Saturday, January 23, 2010

Wallace, Gromit and a cereal killer

Salient facts about A Matter of Loaf and Death, in which Aardman Animations hops on the Jason Voorhees/Lou Ford/Hannibal Lecter bandwagon and has Wallace and Gromit face down a serial killer:

1) The movie, actually a short film for television, "references" Aliens, Psycho, Batman, and Ghost, according to Wikipedia. Hitchcock lovers might also detect allusions to Blackmail, Foreign Correspondent and Vertigo.

2) Nick Park, Wallace and Gromit's creator, calls A Matter of Loaf and Death "kind of a bread-based murder mystery." Its first murder victim, Baker Bob, is based on co-writer Bob Baker.

3) The "making of" feature included on the DVD (on which Park calls A Matter of Loaf and Death a "who-doughnut") is one of the better examples of its kind, with fascinating detail about how the animators get plasticine faces with no eyebrows and some with no mouths to express such a range of emotions.

4) The term Anglo-Saxon gets bandied about pretty loosely, but Park is one of the few people I know of who has a real Anglo-Saxon name: Wulstan. (It's his middle name, according to various Internet sources.)

5) One of the characters looks like one of my colleagues. No, I won't tell you which character or which colleague.

(Read about Detectives Beyond Borders' visit to Wallace and Gromit's home town here, including a real-life tour guide who would be perfectly at home in a W&G movie.)

© Peter Rozovsky 2010

Labels: , , , ,

63 Comments:

Blogger adrian mckinty said...

Peter

I think W&G peaked with The Wrong Trousers. That was the one with the train chase.

Nothing wrong with the others just not quite as sharp. You cant say that to anyone in England though where going after W&G is like exposing yourself to the Queen or something.

January 23, 2010  
Blogger Peter Rozovsky said...

So one can't criticize Wallace and Gromit at Speaker's Corner, can one?

Have you seen A Matter of Loaf and Death? It was made for the BBC, but I think I read that it premiered on Australian television. It's not as sharp as some other W&G, or as Creature Comforts, but there are some gorgeous sets and fine animation. And the DVD bonus features (necessary when the main feature is only about half an hour long) are informative. I hadn't thought much about character development in animation before seeing some of the Aardman people discuss it, for instance.

And thanks for offering another chance to view the track-laying scene, though it may no longer be available to computers in the U.S.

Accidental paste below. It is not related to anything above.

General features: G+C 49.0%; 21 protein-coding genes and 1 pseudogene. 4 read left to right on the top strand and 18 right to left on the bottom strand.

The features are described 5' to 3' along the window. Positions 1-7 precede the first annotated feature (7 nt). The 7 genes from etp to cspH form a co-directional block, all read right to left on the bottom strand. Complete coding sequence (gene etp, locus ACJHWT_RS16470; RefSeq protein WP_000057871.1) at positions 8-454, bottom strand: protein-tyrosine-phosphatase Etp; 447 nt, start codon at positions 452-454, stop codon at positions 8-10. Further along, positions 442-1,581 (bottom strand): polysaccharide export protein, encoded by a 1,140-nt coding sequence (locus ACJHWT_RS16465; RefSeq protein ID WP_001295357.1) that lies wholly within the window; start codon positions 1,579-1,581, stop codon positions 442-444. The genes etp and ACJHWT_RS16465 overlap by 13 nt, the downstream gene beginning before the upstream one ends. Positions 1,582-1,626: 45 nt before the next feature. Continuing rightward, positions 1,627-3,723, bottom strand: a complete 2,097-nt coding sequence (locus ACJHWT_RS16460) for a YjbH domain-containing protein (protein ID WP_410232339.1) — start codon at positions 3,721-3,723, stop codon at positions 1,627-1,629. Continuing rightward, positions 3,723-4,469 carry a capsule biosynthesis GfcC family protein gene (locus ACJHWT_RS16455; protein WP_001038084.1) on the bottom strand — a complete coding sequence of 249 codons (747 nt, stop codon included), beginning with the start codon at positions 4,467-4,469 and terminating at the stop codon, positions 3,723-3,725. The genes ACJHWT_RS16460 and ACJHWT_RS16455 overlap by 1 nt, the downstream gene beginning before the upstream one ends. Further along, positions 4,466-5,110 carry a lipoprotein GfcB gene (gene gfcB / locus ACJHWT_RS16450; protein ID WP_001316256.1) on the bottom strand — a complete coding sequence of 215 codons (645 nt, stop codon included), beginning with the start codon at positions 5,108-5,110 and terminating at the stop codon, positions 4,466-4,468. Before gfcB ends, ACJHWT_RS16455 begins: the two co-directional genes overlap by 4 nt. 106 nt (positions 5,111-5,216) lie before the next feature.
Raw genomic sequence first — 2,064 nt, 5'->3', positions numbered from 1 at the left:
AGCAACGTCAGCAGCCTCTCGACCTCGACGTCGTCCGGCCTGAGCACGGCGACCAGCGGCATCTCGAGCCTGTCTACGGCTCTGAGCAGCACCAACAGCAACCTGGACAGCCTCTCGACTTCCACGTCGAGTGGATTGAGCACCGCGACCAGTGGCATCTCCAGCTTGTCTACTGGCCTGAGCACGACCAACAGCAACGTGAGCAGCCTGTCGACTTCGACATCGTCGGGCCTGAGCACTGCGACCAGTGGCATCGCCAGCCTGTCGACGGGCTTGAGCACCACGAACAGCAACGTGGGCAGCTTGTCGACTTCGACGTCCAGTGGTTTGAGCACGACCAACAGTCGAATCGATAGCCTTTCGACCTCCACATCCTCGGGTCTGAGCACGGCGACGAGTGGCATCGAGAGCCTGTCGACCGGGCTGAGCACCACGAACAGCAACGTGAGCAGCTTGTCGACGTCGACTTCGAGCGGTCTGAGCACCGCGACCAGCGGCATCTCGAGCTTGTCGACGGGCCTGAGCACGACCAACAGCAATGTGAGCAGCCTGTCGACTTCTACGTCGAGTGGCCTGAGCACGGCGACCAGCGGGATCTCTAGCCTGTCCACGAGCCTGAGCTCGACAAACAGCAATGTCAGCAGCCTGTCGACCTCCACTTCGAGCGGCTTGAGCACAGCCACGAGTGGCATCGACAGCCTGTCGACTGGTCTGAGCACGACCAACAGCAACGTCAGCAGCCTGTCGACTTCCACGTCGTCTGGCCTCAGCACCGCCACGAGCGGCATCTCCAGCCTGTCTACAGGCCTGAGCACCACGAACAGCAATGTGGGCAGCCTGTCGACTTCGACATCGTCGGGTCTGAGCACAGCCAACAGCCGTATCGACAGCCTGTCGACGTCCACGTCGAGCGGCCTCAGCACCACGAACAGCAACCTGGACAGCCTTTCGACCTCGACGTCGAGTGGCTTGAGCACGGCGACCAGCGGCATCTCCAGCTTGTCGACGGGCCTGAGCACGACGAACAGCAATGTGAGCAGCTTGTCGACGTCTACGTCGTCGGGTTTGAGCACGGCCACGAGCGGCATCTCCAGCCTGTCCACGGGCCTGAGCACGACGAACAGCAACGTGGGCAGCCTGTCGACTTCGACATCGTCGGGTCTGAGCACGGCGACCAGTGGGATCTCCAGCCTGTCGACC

January 23, 2010  
Blogger adrian mckinty said...

Peter

Or it could be that I'm just out of step with the contemporary world. Yesterday I saw a trailer for Tim Burton's Alice in Wonderland. I'm amazed that after his remakes of Planet of the Apes and Charlie and the Chocolate Factory Tim Burton is allowed anywhere near a film studio but apparently the people love him and Helena Bonham Carter has had his babies so what do I know.

January 23, 2010  
Blogger Peter Rozovsky said...

Aw, just look at the man, and you'll realize how hip he is. I think I've seen only one of the Batman movies among the Burton oeuvre. It was not bad, but it was all style. I suppose it was something like my vague idea of what all graphic novels were like before I started reading them again: all style and attitude.

January 23, 2010  
Anonymous Chris Well said...

Whether W&G "peaked" with Wrong Trousers -- and I don't think I'm ready to concede that -- it was a pretty high peak. Even sliding off, they're always worth watching.

I haven't seen the new one yet, but liked Close Shave and Were-Rabbit quite a bit.

January 23, 2010  
Blogger Peter Rozovsky said...

My favorite Nick Park/Aardman work is probably Creature Comforts, actually. But I'd agree with your assessment: whichever W&G is the best, all are worth watching. Wrong Trousers is probably my favorite, principally for its marvelous villain, but I'm also a fan of A Close Shave, A Grand Day Out, The Curse of the Were-Rabbit ...

And I have just read that the animal in Creature Comforts that I called a lion was a jaguar.

A Matter of Loaf and Death offers the episode, the episode with commentary, that fine "making of" that I mentioned above, and an episode of "Sean the Sheep." Good sound engineering in that one.

January 23, 2010